In recent years, it seems that the power of pointe that's gotten the most attention is its power for propulsion or at least the base for propulsion. But its most poignant use, it seems to me, is as a container of emotional tension. I can still remember a performance of years ago in which American Ballet Theatre's Alessandra Ferri, enacting the heroine in Agnes DeMille's "Fall River Legend," portrayed Lizzie Borden's decline into murderous dementia solely in the spasms of her precipitating foot. It was also through this vehicle, in the foot's strained arching balanced on its pointe, her back turned to James and her head nestled in her mother's breast, that Hurel rendered Effie's sorrow that her fiance is slipping away from her. The rest of her body wasn't idol. In a refreshingly understated interpretation -- the role of ballet's discarded fiance is often played in two dimensions -- her dancing, particularly the increased weight that seemed to slowly bring her down, as her arabesques showed less and less lift, told of a woman trying her damdest to retain her man but aware she is gradually losing him to an unseen rival.

Weight of a different kind hampered the leaden Gil Isoart partnering Isabelle Ciaravola in the pas de deux des ecossais. If Isoart's easy manner and natural expression make him dramatically suited for a diversion, his thudded landings make it hard to understand why he was cast in a role that demands a light touch. As Gurn, James's rival for Effie's heart, Emmanuel Hoff also seemed miscast, but in this case the observation is a compliment. Hoff's earnestness -- particularly the readiness with which he zooms across the lip of the stage to kneel before Effie and request her hand after James has flown the coop -- make one wish he was playing James, where his energy would have given Dupont more to play off.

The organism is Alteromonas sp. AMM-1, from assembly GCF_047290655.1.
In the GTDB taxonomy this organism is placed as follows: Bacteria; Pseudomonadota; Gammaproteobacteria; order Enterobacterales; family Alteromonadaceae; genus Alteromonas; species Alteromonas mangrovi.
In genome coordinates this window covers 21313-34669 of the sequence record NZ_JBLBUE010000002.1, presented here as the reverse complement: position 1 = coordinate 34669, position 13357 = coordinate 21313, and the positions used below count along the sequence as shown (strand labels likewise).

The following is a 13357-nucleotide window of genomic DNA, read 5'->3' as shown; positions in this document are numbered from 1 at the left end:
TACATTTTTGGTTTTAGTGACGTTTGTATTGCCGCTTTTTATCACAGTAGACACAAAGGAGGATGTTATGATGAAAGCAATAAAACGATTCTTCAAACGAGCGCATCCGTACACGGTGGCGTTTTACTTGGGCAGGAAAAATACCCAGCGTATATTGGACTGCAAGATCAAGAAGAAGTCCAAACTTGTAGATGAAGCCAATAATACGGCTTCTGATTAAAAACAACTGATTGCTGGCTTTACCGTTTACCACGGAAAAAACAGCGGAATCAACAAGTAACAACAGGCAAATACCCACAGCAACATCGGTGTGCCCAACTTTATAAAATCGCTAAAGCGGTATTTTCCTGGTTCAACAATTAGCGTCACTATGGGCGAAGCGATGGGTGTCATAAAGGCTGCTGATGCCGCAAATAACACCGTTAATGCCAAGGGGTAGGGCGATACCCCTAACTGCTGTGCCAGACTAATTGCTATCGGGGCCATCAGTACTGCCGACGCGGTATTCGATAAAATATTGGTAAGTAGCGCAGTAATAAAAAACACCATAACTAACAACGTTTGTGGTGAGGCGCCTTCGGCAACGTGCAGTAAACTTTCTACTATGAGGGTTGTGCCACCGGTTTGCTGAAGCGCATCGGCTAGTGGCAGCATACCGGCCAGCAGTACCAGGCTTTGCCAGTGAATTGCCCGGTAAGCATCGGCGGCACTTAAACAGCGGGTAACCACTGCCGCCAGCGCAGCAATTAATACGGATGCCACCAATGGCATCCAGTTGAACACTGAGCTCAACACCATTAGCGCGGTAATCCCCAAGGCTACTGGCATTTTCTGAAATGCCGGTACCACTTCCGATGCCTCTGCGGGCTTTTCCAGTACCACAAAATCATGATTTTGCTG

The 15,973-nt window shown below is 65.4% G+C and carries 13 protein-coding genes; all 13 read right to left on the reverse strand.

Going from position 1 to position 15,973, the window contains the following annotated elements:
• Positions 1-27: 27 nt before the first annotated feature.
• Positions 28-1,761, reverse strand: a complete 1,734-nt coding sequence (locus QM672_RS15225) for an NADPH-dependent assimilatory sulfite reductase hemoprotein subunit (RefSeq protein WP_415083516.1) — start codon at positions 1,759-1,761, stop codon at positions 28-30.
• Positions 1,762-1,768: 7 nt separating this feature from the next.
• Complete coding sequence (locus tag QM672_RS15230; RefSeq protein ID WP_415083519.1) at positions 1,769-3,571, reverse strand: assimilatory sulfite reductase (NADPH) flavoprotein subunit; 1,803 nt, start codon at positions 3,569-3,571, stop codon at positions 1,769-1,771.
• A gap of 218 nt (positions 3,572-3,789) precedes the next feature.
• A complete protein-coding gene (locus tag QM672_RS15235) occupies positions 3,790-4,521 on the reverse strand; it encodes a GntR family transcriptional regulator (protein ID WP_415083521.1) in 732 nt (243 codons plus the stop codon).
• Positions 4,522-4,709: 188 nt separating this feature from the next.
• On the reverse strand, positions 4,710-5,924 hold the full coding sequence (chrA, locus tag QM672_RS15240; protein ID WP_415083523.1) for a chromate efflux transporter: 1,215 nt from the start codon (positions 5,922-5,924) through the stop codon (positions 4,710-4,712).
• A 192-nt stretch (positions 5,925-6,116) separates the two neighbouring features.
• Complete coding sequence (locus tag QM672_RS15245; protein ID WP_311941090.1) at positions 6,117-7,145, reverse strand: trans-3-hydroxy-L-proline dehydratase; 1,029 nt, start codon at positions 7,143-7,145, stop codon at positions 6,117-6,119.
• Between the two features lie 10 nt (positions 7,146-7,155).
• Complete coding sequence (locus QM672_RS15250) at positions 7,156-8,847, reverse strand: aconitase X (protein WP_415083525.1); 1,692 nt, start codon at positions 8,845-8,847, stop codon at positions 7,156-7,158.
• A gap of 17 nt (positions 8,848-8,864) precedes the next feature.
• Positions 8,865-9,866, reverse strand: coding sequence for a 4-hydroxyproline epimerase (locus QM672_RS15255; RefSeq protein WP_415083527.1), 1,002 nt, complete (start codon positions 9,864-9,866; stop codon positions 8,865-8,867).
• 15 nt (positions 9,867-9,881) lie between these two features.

If Dupont has her moment, it's when James lassoes her around the waist with the (unbeknownst to him, although he's aware it will clip her), deadly scarf which has been poisoned by the hag Madge (played last night with almost touching pathos by Jean-Marie Didiere). She strains at the waist and in her arched feet as if trying to take off; eternally grounded, she feels and sees her wings molt and blows him a kiss before bowing out. If the Sylphide's death as acted by Dupont hinted at tragedy, James's fate as played by Ganio didn't; I was relieved to see Hurel's heroic Effie marching by in a wedding procession with Hoff's noble Gurn.

But let's get back to that noble corps. I used the word frieze above because in the way not just that they moved into position, but then held it with such stillness, they in effect became works of art in the visual art sense, their tutus (remember, this was also the first tutu ballet) part frame, part matter melded with the material of their bodies, not least of all their faces, to create the effect. What irks me when even people in responsible positions in ballet companies discard Classical or Romantic ballets as irrelevant is that they would not say this about classical painting of the same epoch. These ballets can resonate for contemporary audiences, when played with emotional authenticity -- a "classical' theme is after all eternal -- but they can also work as "museum pieces" if their details are etched truly by the artists, and that happened last night at the Opera.

If I can stick with the museum analogy, this reconstruction of Filippo Taglioni's "Sylphide" also has a master restorer behind it, Pierre Lacotte, who assiduously tracked down the original. As Lacotte notes in his account in the program booklet, after Marie Taglioni protege Emma Livry's interpretation in 1858, this "Sylphide" disappeared from the Opera House with Livry, who died when a stage gaslight torched her costume in another ballet. "Like (Livry)," Lacotte writes, "the ballet was consumed."